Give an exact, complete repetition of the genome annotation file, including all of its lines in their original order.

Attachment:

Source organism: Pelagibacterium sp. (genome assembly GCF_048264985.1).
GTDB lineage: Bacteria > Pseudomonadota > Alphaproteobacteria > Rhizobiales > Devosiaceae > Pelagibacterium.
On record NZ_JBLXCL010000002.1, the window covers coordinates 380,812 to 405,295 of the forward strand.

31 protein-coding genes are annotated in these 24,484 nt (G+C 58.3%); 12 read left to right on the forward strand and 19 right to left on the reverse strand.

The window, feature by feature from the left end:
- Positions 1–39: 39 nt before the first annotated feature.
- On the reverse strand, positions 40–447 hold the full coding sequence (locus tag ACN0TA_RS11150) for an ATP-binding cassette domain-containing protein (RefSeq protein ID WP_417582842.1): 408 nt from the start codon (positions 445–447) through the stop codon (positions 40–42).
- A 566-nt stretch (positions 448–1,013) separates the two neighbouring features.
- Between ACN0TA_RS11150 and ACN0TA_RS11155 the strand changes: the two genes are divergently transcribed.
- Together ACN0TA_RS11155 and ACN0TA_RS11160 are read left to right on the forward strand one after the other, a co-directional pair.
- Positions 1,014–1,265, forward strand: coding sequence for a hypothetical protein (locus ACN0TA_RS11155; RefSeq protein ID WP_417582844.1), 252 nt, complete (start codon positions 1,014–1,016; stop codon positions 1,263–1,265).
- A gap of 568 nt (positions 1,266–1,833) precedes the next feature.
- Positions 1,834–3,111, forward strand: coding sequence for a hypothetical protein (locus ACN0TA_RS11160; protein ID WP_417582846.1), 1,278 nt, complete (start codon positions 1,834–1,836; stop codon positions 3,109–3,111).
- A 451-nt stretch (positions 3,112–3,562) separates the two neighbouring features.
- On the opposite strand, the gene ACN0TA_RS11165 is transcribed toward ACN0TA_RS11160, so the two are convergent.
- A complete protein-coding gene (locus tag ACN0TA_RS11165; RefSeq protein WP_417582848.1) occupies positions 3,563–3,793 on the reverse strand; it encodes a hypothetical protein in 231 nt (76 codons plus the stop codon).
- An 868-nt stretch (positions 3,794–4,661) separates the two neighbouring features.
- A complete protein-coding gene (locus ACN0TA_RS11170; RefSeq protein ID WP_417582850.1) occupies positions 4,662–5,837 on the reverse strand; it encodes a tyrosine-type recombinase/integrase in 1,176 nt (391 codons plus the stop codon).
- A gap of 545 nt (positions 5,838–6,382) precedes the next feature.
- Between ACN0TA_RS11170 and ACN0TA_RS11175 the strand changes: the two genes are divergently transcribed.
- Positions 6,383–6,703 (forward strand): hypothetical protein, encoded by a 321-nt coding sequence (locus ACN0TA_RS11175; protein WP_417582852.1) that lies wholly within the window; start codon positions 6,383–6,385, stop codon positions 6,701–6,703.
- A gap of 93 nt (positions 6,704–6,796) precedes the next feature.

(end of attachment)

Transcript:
Source organism: Pelagibacterium sp. (genome assembly GCF_048264985.1).
GTDB lineage: Bacteria > Pseudomonadota > Alphaproteobacteria > Rhizobiales > Devosiaceae > Pelagibacterium.
On record NZ_JBLXCL010000002.1, the window covers coordinates 380,812 to 405,295 of the forward strand.

31 protein-coding genes are annotated in these 24,484 nt (G+C 58.3%); 12 read left to right on the forward strand and 19 right to left on the reverse strand.

The window, feature by feature from the left end:
- Positions 1–39: 39 nt before the first annotated feature.
- On the reverse strand, positions 40–447 hold the full coding sequence (locus tag ACN0TA_RS11150) for an ATP-binding cassette domain-containing protein (RefSeq protein ID WP_417582842.1): 408 nt from the start codon (positions 445–447) through the stop codon (positions 40–42).
- A 566-nt stretch (positions 448–1,013) separates the two neighbouring features.
- Between ACN0TA_RS11150 and ACN0TA_RS11155 the strand changes: the two genes are divergently transcribed.
- Together ACN0TA_RS11155 and ACN0TA_RS11160 are read left to right on the forward strand one after the other, a co-directional pair.
- Positions 1,014–1,265, forward strand: coding sequence for a hypothetical protein (locus ACN0TA_RS11155; RefSeq protein ID WP_417582844.1), 252 nt, complete (start codon positions 1,014–1,016; stop codon positions 1,263–1,265).
- A gap of 568 nt (positions 1,266–1,833) precedes the next feature.
- Positions 1,834–3,111, forward strand: coding sequence for a hypothetical protein (locus ACN0TA_RS11160; protein ID WP_417582846.1), 1,278 nt, complete (start codon positions 1,834–1,836; stop codon positions 3,109–3,111).
- A 451-nt stretch (positions 3,112–3,562) separates the two neighbouring features.
- On the opposite strand, the gene ACN0TA_RS11165 is transcribed toward ACN0TA_RS11160, so the two are convergent.
- A complete protein-coding gene (locus tag ACN0TA_RS11165; RefSeq protein WP_417582848.1) occupies positions 3,563–3,793 on the reverse strand; it encodes a hypothetical protein in 231 nt (76 codons plus the stop codon).
- An 868-nt stretch (positions 3,794–4,661) separates the two neighbouring features.
- A complete protein-coding gene (locus ACN0TA_RS11170; RefSeq protein ID WP_417582850.1) occupies positions 4,662–5,837 on the reverse strand; it encodes a tyrosine-type recombinase/integrase in 1,176 nt (391 codons plus the stop codon).
- A gap of 545 nt (positions 5,838–6,382) precedes the next feature.
- Between ACN0TA_RS11170 and ACN0TA_RS11175 the strand changes: the two genes are divergently transcribed.
- Positions 6,383–6,703 (forward strand): hypothetical protein, encoded by a 321-nt coding sequence (locus ACN0TA_RS11175; protein WP_417582852.1) that lies wholly within the window; start codon positions 6,383–6,385, stop codon positions 6,701–6,703.
- A gap of 93 nt (positions 6,704–6,796) precedes the next feature.